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Cyprus Mail: Press Review in English, 99-06-25

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From: The Cyprus Mail at <>

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Friday, June 25, 1999


Job Centre



/ Key decisions expected on Cyprus Airways


THE GOVERNMENT'S decision to liberalise air travel in response to the 48- hour strike by Cyprus Airways pilots union Pasipy, was yesterday's main news story.


_ reported that the government was determined to take drastic measures to protect the Cyprus economy from the consequences of the strike. Decisions were due to be taken at the Council of Ministers today. The Ministry of Communications, meanwhile, liberalised air travel for the duration of the strike, opening up the protected routes -- between Larnaca and Athens, London and Tel Aviv -- to all airlines.

Immediately after the government's announcement, a spokesman for easyJet airline, which belongs to a Cypriot, said that his company planned to put flights on the Larnaca-Athens route for a fare of 36 pounds. Easy Jet's announcement was likely to soften any public opposition to the liberalisation of air travel, the paper concluded.


_ claimed there were many behind-the-scenes contacts aimed at ending the strike. One compromise deal discussed was for a 10-day truce during which the pilots would call off the 48-hour strike and Eurocypria would not announce any promotions of pilots. The effort collapsed after President Clerides demanded assurances that the pilots wopuld not go on strike during the summer.

In the meantime, the few pilots who do not belong to the main union Pasipy, had come under intense pressure to work while their colleagues were on strike. Pasipy warned that the dispute would take a turn for the worse if their colleagues turned up for work.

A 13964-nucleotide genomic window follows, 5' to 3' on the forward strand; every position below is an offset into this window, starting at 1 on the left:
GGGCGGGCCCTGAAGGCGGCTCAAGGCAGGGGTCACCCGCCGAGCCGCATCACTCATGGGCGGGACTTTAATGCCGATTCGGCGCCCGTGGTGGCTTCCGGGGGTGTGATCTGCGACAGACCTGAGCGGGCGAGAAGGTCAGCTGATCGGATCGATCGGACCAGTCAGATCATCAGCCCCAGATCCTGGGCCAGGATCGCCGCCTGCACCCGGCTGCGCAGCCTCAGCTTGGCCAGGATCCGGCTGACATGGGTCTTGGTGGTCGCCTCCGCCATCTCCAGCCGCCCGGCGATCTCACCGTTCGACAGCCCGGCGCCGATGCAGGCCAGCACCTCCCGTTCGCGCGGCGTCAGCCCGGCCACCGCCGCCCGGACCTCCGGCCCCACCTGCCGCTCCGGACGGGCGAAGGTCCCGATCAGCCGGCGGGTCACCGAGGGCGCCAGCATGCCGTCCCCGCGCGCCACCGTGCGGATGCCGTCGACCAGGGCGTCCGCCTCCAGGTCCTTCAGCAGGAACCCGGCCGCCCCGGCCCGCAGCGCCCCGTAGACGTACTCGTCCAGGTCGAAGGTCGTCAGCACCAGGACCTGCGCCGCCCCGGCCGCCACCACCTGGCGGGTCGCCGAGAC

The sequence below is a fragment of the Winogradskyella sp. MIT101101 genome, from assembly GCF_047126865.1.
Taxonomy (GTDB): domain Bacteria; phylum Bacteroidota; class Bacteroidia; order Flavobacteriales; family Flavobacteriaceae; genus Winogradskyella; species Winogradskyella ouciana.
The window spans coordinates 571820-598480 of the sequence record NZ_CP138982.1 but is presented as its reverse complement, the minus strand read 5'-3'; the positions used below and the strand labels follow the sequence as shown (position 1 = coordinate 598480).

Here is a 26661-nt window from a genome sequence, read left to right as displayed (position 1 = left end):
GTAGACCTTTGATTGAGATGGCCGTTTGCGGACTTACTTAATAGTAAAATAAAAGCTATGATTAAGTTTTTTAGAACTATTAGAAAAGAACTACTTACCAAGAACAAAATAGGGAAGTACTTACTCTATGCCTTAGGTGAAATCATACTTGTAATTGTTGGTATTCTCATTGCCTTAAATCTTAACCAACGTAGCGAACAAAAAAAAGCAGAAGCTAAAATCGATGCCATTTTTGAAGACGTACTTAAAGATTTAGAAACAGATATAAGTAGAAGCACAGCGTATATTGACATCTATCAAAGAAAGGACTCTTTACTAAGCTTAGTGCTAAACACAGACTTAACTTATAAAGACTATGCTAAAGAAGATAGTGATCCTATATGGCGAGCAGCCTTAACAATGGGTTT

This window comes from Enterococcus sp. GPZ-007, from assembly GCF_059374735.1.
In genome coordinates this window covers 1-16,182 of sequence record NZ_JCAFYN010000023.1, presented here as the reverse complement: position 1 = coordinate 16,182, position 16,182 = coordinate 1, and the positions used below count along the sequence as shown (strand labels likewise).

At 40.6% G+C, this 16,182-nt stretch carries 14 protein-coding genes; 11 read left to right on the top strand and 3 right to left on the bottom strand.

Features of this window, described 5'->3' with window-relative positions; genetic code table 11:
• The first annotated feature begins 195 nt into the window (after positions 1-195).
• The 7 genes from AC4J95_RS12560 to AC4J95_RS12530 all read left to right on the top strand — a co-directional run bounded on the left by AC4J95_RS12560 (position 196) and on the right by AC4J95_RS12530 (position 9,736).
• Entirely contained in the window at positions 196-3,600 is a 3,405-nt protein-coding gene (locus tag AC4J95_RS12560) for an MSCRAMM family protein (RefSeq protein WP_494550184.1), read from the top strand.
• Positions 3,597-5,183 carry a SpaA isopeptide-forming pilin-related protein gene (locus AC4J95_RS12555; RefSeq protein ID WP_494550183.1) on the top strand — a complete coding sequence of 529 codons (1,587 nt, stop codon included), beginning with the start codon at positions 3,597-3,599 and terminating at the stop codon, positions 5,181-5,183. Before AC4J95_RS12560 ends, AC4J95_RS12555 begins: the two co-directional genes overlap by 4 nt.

_ claimed that the UN Secretary-general Kofi Annan, had left the window open for the recognition of the pseudo-state and for confederation in his latest report to the Security Council on his good offices mission in Cyprus. Omitting mention of a bizonal, bi-communal federation and the term 'communities' he raised the issue of political equality and, indirectly, satisfied Rauf Denktash's demand for 'acknowledgement' of the pseudo-state.

He noted that peace efforts had become caught up in "legalistic, abstract notions" and urged the two sides to focus their attention on the content of a settlement. From the report, it was apparent that Annan considered the refugee issue closed as he had not included in the issues under discussion which were security, property and territory.


_ said that the UN was looking for guarantees, ensuring that the planned initiative on Cyprus would not end in failure. During her last meeting with President Clerides, UN representative Ann Hercus did not say whether Annan would invite the two sides to negotiations, because the Secretary-general first wanted to know that these would not end in deadlock.

The reason for Annan's cautious stance was related to the negative position of the Turkish side, which demands the recognition of the north before sitting down at negotiations. The international community, meanwhile, was putting pressure on Annan, thus restricting his options.


_ said that the report by National Guard chief General Demetris Demou about the low quality of senior-ranking officers had caused anger among the hierarchy while the minister of defence tried to play down its significance. The report accompanied the new regulations prepared by the general for the evaluation of Guard officers.

The main feature of the regulations is the provision for the release of any officers who cannot perform the duties expected of their rank. The regulations have also tried to limit "the subjective evaluation" of officers to a minimum.

© Copyright Cyprus Mail 1999

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